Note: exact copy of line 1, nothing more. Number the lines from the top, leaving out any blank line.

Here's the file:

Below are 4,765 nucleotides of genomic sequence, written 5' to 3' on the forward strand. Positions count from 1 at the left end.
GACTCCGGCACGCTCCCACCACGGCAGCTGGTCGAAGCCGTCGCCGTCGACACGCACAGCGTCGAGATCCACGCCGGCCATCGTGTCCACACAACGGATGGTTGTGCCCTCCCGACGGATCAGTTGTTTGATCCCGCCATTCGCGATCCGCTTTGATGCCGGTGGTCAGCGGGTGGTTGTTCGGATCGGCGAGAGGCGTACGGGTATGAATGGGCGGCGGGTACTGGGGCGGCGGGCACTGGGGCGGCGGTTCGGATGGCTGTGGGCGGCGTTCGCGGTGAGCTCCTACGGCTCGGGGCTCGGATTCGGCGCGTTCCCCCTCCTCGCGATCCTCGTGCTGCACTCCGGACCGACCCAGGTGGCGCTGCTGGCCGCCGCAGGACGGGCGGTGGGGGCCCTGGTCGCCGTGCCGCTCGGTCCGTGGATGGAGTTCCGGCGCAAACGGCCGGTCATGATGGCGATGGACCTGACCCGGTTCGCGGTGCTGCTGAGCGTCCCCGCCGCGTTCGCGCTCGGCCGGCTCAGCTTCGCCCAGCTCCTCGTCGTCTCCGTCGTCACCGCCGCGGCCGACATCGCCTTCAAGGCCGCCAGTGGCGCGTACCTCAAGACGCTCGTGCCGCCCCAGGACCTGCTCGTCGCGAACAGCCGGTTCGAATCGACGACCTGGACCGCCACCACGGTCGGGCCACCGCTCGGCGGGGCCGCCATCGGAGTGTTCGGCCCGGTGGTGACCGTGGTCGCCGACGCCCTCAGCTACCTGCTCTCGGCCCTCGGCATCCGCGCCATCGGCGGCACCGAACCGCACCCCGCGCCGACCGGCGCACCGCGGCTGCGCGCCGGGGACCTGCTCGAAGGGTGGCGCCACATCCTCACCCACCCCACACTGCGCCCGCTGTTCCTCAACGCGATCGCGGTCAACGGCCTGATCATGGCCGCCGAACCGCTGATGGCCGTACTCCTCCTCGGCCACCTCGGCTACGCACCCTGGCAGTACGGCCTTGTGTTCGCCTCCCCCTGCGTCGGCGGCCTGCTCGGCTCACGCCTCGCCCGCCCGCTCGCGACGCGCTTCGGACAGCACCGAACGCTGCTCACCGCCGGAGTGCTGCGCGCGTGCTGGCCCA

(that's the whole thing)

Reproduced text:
Below are 4,765 nucleotides of genomic sequence, written 5' to 3' on the forward strand. Positions count from 1 at the left end.